"Step Up 3D" is a horrible, horrendous movie. It has bad acting. It has a clichéd script filled with atrocious lines of dialogue. The direction of the actors leaves something to be desired. However, with all those flaws, I can honestly say the visual aspect of the film is pretty outstanding. This is a film that is fully aware it’s being shot in 3D and it goes for it. The dancing scenes are really in-your-face and the talent of the dancers is simply amazing. It’s too bad they couldn’t read a line of dialogue well to save their lives. If you want cool dancing and a fun 3D experience Step Up 3D delivers. If you care about characters and story, go see “Inception” instead.
I’m not quite sure I even want to discuss the plot. But think of the basic elements of the Muppets flick “Muppets Take Manhattan” sort of crossed with “You Got Served.” We get a bunch of people living together in the city, trying to “make it.” They have big dreams and we have to sit around for 97 minutes while they do it. And spoiler alert, we get a happy ending. We’re introduced to Moose (Adam G. Sevani), who’s entering his freshman year at NYU. Avid “Step Up” franchise fans will remember him from the last movie Step Up 2 the Streets, which featured only two dimensional dancing. Bor-ing! He’ll be majoring in engineering and putting that silly dancing on the backburner. That is until he meets Luke (Rick Malambri, who has about as much charisma and acting ability as tree bark). Luke is a street dancer and aspiring filmmaker (the dream is alive!) who lives with a bunch of other dancers who share some kind of apartment building living space that seems like an unused set from the musical “Rent.” Luke wants to recuit Moose so they can win the battle royale of hip hop battle dancing so they can save their beloved apartment from foreclosure. Luke meets Natalie (Sharni Vinson), who also is a talented dancer whom he lets crash in his place. I think they might end up falling in love, but I’m sure something will get in the way.
Ok I’m not even going to bother with any more plot details because then you’ll just make fun of me for spending 11 dollars on this thing. I don’t ever remember hearing lines of dialogue like “Some people learn to dance... Others are born to.” Sometimes I thought I was watching a reimagining of “Showgirls.” I’m willing to forgive screenwriters Amy Andelson and Emily Meyer since it’s their first script and since they were hired to made a “product” ready for mass consumption. After all, this movie is basically a bunch of impressive dance sequences with a weak, uninteresting story woven in. But enough of that! Let’s get to the good stuff.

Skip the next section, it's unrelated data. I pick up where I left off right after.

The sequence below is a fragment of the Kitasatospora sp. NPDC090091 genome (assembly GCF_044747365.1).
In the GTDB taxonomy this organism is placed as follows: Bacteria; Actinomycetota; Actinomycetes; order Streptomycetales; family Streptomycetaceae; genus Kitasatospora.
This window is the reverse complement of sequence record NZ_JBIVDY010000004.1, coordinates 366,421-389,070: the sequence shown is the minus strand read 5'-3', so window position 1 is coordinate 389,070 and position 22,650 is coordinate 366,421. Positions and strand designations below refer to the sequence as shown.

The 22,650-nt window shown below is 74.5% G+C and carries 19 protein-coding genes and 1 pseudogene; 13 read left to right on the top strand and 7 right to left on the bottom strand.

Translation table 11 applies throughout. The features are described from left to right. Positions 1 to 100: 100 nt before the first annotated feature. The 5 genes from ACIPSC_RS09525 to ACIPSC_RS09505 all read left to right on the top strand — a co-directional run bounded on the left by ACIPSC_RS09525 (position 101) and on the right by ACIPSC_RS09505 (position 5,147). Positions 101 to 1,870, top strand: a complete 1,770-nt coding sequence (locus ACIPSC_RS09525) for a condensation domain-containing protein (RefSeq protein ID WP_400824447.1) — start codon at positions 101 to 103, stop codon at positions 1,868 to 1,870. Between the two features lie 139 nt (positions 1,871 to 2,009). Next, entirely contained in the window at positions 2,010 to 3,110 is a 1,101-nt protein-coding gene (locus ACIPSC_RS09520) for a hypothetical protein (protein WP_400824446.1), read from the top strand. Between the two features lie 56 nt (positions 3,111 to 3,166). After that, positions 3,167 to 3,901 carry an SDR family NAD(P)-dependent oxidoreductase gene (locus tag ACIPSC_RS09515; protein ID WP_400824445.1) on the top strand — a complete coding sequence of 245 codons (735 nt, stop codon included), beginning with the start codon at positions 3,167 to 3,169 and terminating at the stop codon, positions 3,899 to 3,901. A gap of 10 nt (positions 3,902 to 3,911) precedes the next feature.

I read somewhere that some critic called “Step Up 3D” the best 3D movie since Avatar. And that’s pretty accurate. How to Train Your Dragon featured some cool 3D sequences. Luckily, this is a film that wasn’t just converted into 3D to make a quick buck, it was made using 3D cameras and while some scenes are obviously gimmicky, like floating Slurpees for instance, the effect is pretty darn fun. This, like Avatar, is a movie that really used the 3D to envelope you and make you feel like you’re their. The dancing features great artists who obviously have a tremendous talent and it’s cool to see them putting it to good use. These battle dance scenes, while sort of corny, in a modern “West Side Story” dancing rivalry kind of way, are pretty thrilling if you ask me. And I really enjoyed the old school dance, between Moose and his longtime friend Camille (Alyson Stoner) which featured a decent unbroken tracking shot with Fred Astaire’s “I Won’t Dance” playing on the soundtrack. And let’s not forget the guy (Chadd Smith) who does the robot moves; he was pretty awesome as was everyone else. It’s too bad they only got to play paper thin characters with bad acting ability. Although Joe Slaughter, who played rival dance master Julien, gave Mr. Malambri a run for his money in the horrible line readings department.
So yeah, I’m not too embarrassed to say I enjoyed “Step Up 3D” for what it was. It had cool 3D visuals and awesome dancing, with enjoyable music to go along with it. This is not a movie that’ll be winning any awards anytime soon, unless the Razzies are what director Jon Chu had in mind. GRADE: B-